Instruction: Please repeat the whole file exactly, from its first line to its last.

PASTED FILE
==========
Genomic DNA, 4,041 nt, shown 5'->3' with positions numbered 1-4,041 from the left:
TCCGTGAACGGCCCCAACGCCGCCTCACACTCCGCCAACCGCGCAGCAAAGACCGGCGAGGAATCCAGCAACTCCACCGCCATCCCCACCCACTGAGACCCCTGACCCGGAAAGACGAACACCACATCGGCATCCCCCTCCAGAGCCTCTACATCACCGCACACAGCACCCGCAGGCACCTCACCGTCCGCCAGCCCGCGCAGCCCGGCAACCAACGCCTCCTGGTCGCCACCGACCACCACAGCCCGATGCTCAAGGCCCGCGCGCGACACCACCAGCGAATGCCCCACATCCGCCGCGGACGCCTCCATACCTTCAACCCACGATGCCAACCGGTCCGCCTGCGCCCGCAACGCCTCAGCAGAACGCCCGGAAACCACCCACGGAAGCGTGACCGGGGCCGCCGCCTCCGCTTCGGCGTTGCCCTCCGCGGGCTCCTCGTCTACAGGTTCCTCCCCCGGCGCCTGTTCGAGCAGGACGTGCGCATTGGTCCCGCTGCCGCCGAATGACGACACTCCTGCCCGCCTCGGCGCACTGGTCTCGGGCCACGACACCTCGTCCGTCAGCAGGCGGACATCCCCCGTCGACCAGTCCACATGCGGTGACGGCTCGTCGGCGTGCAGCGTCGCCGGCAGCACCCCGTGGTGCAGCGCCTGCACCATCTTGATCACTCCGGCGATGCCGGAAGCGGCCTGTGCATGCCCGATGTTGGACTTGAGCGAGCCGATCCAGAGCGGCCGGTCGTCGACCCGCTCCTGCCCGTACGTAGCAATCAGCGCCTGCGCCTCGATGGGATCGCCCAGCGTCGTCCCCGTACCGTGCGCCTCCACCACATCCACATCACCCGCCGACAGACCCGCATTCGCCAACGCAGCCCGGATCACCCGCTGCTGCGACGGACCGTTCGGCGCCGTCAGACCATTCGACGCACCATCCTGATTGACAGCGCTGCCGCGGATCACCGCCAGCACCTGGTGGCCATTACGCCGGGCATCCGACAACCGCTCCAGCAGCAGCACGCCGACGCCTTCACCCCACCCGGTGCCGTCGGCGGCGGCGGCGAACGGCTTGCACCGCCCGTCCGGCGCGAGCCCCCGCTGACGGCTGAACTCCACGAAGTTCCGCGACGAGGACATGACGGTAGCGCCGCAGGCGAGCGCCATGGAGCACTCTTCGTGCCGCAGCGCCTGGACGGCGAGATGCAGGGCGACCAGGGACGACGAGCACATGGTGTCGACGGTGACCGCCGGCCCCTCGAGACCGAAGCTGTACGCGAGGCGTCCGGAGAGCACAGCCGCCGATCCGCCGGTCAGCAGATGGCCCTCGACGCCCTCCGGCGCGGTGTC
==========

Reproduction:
Genomic DNA, 4,041 nt, shown 5'->3' with positions numbered 1-4,041 from the left:
TCCGTGAACGGCCCCAACGCCGCCTCACACTCCGCCAACCGCGCAGCAAAGACCGGCGAGGAATCCAGCAACTCCACCGCCATCCCCACCCACTGAGACCCCTGACCCGGAAAGACGAACACCACATCGGCATCCCCCTCCAGAGCCTCTACATCACCGCACACAGCACCCGCAGGCACCTCACCGTCCGCCAGCCCGCGCAGCCCGGCAACCAACGCCTCCTGGTCGCCACCGACCACCACAGCCCGATGCTCAAGGCCCGCGCGCGACACCACCAGCGAATGCCCCACATCCGCCGCGGACGCCTCCATACCTTCAACCCACGATGCCAACCGGTCCGCCTGCGCCCGCAACGCCTCAGCAGAACGCCCGGAAACCACCCACGGAAGCGTGACCGGGGCCGCCGCCTCCGCTTCGGCGTTGCCCTCCGCGGGCTCCTCGTCTACAGGTTCCTCCCCCGGCGCCTGTTCGAGCAGGACGTGCGCATTGGTCCCGCTGCCGCCGAATGACGACACTCCTGCCCGCCTCGGCGCACTGGTCTCGGGCCACGACACCTCGTCCGTCAGCAGGCGGACATCCCCCGTCGACCAGTCCACATGCGGTGACGGCTCGTCGGCGTGCAGCGTCGCCGGCAGCACCCCGTGGTGCAGCGCCTGCACCATCTTGATCACTCCGGCGATGCCGGAAGCGGCCTGTGCATGCCCGATGTTGGACTTGAGCGAGCCGATCCAGAGCGGCCGGTCGTCGACCCGCTCCTGCCCGTACGTAGCAATCAGCGCCTGCGCCTCGATGGGATCGCCCAGCGTCGTCCCCGTACCGTGCGCCTCCACCACATCCACATCACCCGCCGACAGACCCGCATTCGCCAACGCAGCCCGGATCACCCGCTGCTGCGACGGACCGTTCGGCGCCGTCAGACCATTCGACGCACCATCCTGATTGACAGCGCTGCCGCGGATCACCGCCAGCACCTGGTGGCCATTACGCCGGGCATCCGACAACCGCTCCAGCAGCAGCACGCCGACGCCTTCACCCCACCCGGTGCCGTCGGCGGCGGCGGCGAACGGCTTGCACCGCCCGTCCGGCGCGAGCCCCCGCTGACGGCTGAACTCCACGAAGTTCCGCGACGAGGACATGACGGTAGCGCCGCAGGCGAGCGCCATGGAGCACTCTTCGTGCCGCAGCGCCTGGACGGCGAGATGCAGGGCGACCAGGGACGACGAGCACATGGTGTCGACGGTGACCGCCGGCCCCTCGAGACCGAAGCTGTACGCGAGGCGTCCGGAGAGCACAGCCGCCGATCCGCCGGTCAGCAGATGGCCCTCGACGCCCTCCGGCGCGGTGTC